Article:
• STYLE. COMMUNITY. GREAT CLOTHING.

    Bored of counting likes on social networks? At Styleforum, you’ll find rousing discussions that go beyond strings of emojis.

    Click Here to join Styleforum's thousands of style enthusiasts today!

regimental tie- disbanded regiment

globetrotter

Stylish Dinosaur
Joined
Sep 28, 2004
Messages
20,606
Reaction score
414
I saw a tie in the new Ben Silver catalogue - page 10. this is for an authentic regiment, but one that has been disbanded 50 years ago (an Indian regiment in the british army). I am very much against wearing somebody elses regimental tie, but I liked the colors a lot. this is a little bit of a moral slippery slope for me - anybody have any thoughts on this?
 
Last edited by a moderator:

dah328

Distinguished Member
Joined
Dec 6, 2003
Messages
4,603
Reaction score
110
I'm with you -- I wouldn't wear it. I would try to find the same colors in a different tie, but obviously, that's easier said than done.

dan
 

Manton

RINO
Dubiously Honored
Joined
Apr 20, 2002
Messages
41,583
Reaction score
2,865
I think you can wear it in the US with absolutely no concern at all. Probably in the UK too. If, that is, you can satisfy your own conscience.
 

STYLESTUDENT

Distinguished Member
Joined
Jun 14, 2004
Messages
1,143
Reaction score
3
You'd be breaking my rule: if you doubt an item sufficient to post about it, you shouldn't buy it. As you're an ex-military man and appear to avoid self-indulgence (e.g. another man's regimental tie, whether disbanded 50 years ago or not), you'd probably question the tie every time you put it on.
 

Charley

Distinguished Member
Joined
Feb 18, 2005
Messages
2,612
Reaction score
6
I would not run my horse in someone else's silks.
 

aybojs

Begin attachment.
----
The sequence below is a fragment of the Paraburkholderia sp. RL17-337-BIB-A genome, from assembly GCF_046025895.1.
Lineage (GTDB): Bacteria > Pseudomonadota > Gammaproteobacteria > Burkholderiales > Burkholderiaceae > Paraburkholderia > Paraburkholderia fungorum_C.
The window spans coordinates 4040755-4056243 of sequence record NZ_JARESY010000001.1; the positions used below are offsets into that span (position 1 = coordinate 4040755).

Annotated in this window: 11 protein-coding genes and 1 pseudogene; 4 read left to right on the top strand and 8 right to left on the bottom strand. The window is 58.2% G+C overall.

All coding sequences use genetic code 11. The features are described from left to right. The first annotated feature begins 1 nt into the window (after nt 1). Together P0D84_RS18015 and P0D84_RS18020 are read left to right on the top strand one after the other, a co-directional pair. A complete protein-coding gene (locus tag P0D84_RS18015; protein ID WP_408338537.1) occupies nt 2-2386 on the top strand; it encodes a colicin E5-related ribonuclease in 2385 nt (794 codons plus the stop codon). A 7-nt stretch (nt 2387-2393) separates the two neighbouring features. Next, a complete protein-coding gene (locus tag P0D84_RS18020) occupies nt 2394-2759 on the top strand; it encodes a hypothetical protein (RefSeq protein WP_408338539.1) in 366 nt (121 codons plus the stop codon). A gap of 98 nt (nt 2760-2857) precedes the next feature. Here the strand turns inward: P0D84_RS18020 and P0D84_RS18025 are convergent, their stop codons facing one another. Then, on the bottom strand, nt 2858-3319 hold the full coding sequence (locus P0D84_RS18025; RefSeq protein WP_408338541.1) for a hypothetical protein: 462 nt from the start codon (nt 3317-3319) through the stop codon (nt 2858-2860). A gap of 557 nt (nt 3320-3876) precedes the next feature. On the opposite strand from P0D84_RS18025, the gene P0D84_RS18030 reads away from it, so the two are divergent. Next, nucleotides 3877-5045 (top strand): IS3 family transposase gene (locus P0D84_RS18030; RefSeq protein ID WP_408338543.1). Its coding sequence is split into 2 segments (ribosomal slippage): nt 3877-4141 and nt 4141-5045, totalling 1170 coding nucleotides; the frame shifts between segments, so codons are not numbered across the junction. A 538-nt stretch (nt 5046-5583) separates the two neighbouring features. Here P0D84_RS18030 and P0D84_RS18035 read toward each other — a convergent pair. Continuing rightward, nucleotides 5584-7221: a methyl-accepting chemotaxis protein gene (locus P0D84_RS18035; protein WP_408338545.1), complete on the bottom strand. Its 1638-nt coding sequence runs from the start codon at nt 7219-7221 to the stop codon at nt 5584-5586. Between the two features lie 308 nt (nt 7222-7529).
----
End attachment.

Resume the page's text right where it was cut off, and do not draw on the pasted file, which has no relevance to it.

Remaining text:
Senior Member
Joined
Jul 25, 2002
Messages
957
Reaction score
2
I think it's pretty pointless to be hung up about it. Just because an old regiment happened to have its stripes in a certain color pattern, does that somehow mean that nobody else can ever wear stripes in those colors? It seems unreasonable to expect that idea to be upheld in principle or in practice, and especially in the U.S., where the average person a) won't recognize the stripes as "belonging" to a certain group or b) doesn't believe in adding artificial weight to something just because a bunch of old guys did it a long time ago, you shouldn't have any reason to be concerned.

The only scenario I could see regimental patterns being an issue is wearing a group's colors when you're around people of that group but not part of it (say a blue and white striped tie to a party filled with Yale alumni), but otherwise I don't get what the fuss is over.
 

alchimiste

Senior Member
Joined
Feb 2, 2005
Messages
577
Reaction score
1
What if Beau Brummell or the duke of Windsor had decided that the clothes they invented were their own? Your wardrobe would look very different nowadays.

This issue is a lot like companies trying to trademark dictionary words and then consider these words as their property.

If you show up with a regimental tie at a military thing or with a tie corresponding to some university association at one of the meetings you pretend you are one of them when you actually are not. Rest of the time why should they own that design?

If you wear a dinner jacket you imply that you are rich/educated/ a gentleman/other. Are you? Should you avoid wearing one?

Should all American wear sack suits because doing otherwise would be akin to pretending they are British/Neapolitan/Roman?

Mathieu
 

globetrotter

Stylish Dinosaur
Joined
Sep 28, 2004
Messages
20,606
Reaction score
414
thanks all. I think that stylestudent and Manton hit it on the head - it is perfectly acceptable, and there is no chance that it would offend anybody, but I get the feeling that I wouldn't wear it very much as it would always make me a little uncomfortable - I don't know if I could get it past my consience.